According to quantum mechanics, every atom is like a miniature solar system, with the nucleus in place of the sun and electrons in place of planets orbiting the nucleus. According to Niels Bohr, electrons revolve around the atomic nucleus along particular and fixed orbits.

   KEY:
   * = electrons (within orbit)
   @ = nucleus (protons & neutrons)

          _________
         /         \
        /   _____   \
       |   /     \   |
       *  |   @   *  |    A HTML representation of an atom
       |   \_____/   |    --------------------------------
        \           /
         \_________/


If we bombard an atom with energy we may 'excite' it's electrons to jump from one orbit to another, but they can never be made to reside somewhere in between. In fact, they can't even be said to exist in between. They disappear from one orbit and appear at another. Once we remove such external stimuli, the electrons will jump back to their original orbits releasing energy in the process.

This is the famous quantum leap, and was first described by Bohr in 1913. When an electron jumps from an outer orbit into an inner one, energy is released in the form of a quantum of light called a photon. The abruptness of the change in energy, and the fact that electrons jump instantly from one position to another nonadjacent one, without actually passing physically in between, explains the common use of 'quantum leap' to mean 'radical and sudden change of circumstances'. To my knowledge physicists prefer the term quantum jump when describing this theory.

The problem with Bohr's theory is that, while it does account for a variety of observed phenomena, it can never be proved through observation. What I mean to say by that, is that you can't put an atom under a microscope and watch it's electrons jumping orbit.

Because of this reason a number of rival methods and theories sprang up in response to Bohr's research but since they don't belong in this node, I shall speak of them elsewhere...


Well I hope that this loosely explains the analogy of how Samuel Beckett supposedly jumped around from one universe to another!
Theorizing that one could time travel within his own lifetime, Dr. Sam Beckett stepped into the quantum leap accelerator... and vanished!

He awoke to find himself trapped in the past, facing mirror images that were not his own and driven by an unknown force to change history for the better.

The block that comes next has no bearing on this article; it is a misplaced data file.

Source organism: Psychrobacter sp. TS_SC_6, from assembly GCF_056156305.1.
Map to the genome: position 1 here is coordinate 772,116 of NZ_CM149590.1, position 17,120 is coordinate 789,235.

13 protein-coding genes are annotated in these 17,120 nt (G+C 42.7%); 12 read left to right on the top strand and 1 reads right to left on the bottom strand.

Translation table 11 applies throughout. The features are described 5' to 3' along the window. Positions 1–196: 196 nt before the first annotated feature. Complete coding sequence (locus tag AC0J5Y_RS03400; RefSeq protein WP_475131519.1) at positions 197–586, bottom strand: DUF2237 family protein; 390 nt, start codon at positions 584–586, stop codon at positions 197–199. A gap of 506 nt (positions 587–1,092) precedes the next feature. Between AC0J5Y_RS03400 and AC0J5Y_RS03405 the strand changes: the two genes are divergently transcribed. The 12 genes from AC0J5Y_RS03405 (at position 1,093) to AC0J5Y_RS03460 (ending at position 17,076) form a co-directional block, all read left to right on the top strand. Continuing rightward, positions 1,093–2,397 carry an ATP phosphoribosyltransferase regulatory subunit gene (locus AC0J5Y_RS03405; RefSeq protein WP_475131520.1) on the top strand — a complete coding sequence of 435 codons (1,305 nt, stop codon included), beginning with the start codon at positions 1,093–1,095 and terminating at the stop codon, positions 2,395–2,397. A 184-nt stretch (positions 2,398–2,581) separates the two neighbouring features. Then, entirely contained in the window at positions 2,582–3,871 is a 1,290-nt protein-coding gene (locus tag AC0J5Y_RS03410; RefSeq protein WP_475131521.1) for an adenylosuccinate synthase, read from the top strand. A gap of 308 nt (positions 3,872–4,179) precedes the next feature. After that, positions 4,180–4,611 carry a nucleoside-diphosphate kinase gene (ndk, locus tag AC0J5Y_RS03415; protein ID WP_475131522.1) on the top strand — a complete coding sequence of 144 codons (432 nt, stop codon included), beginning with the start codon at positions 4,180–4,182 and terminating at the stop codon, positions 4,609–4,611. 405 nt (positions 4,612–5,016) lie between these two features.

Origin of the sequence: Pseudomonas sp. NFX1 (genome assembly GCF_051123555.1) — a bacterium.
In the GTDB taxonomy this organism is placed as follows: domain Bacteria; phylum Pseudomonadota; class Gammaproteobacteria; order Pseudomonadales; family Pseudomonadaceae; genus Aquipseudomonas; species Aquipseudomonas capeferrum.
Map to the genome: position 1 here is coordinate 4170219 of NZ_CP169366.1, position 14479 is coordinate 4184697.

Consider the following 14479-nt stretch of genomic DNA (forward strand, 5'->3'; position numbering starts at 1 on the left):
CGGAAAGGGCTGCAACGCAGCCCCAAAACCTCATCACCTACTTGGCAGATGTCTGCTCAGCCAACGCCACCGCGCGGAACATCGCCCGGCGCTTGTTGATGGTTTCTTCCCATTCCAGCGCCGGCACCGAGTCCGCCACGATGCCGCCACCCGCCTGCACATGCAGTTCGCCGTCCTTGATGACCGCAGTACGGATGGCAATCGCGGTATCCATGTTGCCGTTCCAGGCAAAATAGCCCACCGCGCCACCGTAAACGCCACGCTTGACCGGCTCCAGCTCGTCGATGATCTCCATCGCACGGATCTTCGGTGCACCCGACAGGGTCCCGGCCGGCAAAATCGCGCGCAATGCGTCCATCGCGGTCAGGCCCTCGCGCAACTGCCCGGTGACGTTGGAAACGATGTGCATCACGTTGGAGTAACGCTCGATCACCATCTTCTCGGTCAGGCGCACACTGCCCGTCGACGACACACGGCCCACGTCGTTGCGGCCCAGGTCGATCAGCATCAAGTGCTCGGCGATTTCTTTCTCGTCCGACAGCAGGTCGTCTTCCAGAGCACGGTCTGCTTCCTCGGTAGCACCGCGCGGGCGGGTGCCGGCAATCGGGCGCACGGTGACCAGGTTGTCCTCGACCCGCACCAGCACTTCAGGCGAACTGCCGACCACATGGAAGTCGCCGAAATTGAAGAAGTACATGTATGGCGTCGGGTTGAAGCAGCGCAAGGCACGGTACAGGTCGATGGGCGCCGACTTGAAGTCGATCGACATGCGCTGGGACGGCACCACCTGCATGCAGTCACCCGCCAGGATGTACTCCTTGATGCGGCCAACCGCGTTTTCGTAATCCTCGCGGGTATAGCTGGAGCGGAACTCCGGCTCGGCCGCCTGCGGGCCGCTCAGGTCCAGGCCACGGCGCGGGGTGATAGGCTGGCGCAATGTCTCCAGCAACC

His only guide on this journey is Al, an observer from his own time who appears in the form of a hologram that only Sam can see and hear.

And so Dr. Beckett finds himself leaping from life to life, trying to put right what once went wrong and hoping each time that his next leap will be the leap home....

Quantum Leap was a drama/science fiction TV program introduced in the spring of 1989 and continued until the summer of 1993, for a grand total of 95 episodes. Scott Bakula played Dr. Sam Beckett (no relation to the playwright), a scientist with six doctorates and fluency in eleven languages, living and dead. He also built the quantum leap accelerator chamber, which uses some dodgy applications of superstring theory to let a person travel back and forth through time within their own lifetime. The premiere begins when Sam puts himself into the chamber before it's completely ready, and ends up travelling back to the 1950s, but in someone else's life instead of his own. Worse, he's got no memory of who he's supposed to be; he only knows he's not the person he's "leaped" into.

Then Al shows up. Rear Admiral Albert Calavicci (Dean Stockwell) was Sam's best friend and ally when the accelerator was being built, and due to some more dodgy science is able to communicate with Sam in the past via an imaging chamber which projects him directly into Sam's mind (and past) as a sort of hallucination. Al advises Sam on where he is and what he's up to, aided by an intelligent computer at the accelerator site named Ziggy who sorts through historical documents in order to find out where Sam is and what he's up to.